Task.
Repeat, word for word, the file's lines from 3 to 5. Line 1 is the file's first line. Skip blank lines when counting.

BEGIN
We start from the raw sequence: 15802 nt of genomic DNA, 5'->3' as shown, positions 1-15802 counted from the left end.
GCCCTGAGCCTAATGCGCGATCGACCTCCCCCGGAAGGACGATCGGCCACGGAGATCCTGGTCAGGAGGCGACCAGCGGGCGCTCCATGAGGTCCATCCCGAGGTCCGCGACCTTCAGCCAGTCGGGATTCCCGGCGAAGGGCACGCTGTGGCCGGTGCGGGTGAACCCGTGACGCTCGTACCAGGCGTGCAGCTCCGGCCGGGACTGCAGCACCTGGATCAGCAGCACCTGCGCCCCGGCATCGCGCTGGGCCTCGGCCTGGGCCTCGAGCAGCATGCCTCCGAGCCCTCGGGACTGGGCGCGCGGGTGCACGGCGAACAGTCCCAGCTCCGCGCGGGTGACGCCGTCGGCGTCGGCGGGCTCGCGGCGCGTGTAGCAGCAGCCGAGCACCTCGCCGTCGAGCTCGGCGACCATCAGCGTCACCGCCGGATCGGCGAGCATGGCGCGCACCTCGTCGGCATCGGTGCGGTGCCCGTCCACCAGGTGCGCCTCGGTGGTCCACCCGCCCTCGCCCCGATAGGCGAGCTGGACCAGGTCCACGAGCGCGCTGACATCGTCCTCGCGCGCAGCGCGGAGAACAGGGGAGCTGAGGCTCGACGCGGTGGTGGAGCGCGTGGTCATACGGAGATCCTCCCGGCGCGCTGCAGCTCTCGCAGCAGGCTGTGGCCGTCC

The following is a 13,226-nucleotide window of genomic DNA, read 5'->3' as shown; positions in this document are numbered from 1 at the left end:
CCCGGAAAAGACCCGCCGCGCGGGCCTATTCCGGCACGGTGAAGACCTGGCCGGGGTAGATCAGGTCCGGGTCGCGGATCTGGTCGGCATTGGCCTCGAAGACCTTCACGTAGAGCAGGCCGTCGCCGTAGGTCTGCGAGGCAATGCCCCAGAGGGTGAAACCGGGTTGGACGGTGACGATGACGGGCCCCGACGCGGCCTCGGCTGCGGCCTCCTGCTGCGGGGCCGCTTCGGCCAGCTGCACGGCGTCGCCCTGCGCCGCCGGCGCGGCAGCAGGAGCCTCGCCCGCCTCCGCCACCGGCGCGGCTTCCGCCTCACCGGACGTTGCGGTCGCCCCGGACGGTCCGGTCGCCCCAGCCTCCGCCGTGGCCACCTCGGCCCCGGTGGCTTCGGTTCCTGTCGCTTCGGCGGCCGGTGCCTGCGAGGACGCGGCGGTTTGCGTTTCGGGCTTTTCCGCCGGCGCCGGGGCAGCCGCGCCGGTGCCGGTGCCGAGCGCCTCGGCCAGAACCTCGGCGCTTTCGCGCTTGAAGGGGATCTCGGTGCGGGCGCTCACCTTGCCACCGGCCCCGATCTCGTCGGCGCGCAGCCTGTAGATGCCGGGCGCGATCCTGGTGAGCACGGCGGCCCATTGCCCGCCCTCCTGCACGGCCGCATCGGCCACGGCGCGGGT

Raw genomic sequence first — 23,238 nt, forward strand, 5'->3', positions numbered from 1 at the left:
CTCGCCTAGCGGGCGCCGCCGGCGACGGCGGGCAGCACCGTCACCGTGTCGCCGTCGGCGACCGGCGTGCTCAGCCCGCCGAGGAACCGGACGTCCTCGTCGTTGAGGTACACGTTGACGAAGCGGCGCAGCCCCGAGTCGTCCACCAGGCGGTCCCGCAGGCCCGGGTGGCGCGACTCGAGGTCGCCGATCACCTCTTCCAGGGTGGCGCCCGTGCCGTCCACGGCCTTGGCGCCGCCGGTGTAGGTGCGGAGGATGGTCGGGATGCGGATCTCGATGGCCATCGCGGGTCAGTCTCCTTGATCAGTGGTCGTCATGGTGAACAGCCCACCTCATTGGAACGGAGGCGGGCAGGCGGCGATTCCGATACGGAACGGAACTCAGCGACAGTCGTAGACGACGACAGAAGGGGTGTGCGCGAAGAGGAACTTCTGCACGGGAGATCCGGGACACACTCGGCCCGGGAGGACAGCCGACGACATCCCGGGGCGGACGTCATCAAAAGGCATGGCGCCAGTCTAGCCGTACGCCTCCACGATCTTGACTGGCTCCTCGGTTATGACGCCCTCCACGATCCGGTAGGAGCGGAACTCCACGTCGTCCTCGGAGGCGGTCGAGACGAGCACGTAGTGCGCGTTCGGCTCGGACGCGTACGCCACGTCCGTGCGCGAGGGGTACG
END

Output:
The following is a 13,226-nucleotide window of genomic DNA, read 5'->3' as shown; positions in this document are numbered from 1 at the left end:
CCCGGAAAAGACCCGCCGCGCGGGCCTATTCCGGCACGGTGAAGACCTGGCCGGGGTAGATCAGGTCCGGGTCGCGGATCTGGTCGGCATTGGCCTCGAAGACCTTCACGTAGAGCAGGCCGTCGCCGTAGGTCTGCGAGGCAATGCCCCAGAGGGTGAAACCGGGTTGGACGGTGACGATGACGGGCCCCGACGCGGCCTCGGCTGCGGCCTCCTGCTGCGGGGCCGCTTCGGCCAGCTGCACGGCGTCGCCCTGCGCCGCCGGCGCGGCAGCAGGAGCCTCGCCCGCCTCCGCCACCGGCGCGGCTTCCGCCTCACCGGACGTTGCGGTCGCCCCGGACGGTCCGGTCGCCCCAGCCTCCGCCGTGGCCACCTCGGCCCCGGTGGCTTCGGTTCCTGTCGCTTCGGCGGCCGGTGCCTGCGAGGACGCGGCGGTTTGCGTTTCGGGCTTTTCCGCCGGCGCCGGGGCAGCCGCGCCGGTGCCGGTGCCGAGCGCCTCGGCCAGAACCTCGGCGCTTTCGCGCTTGAAGGGGATCTCGGTGCGGGCGCTCACCTTGCCACCGGCCCCGATCTCGTCGGCGCGCAGCCTGTAGATGCCGGGCGCGATCCTGGTGAGCACGGCGGCCCATTGCCCGCCCTCCTGCACGGCCGCATCGGCCACGGCGCGGGT

Raw genomic sequence first — 23,238 nt, forward strand, 5'->3', positions numbered from 1 at the left: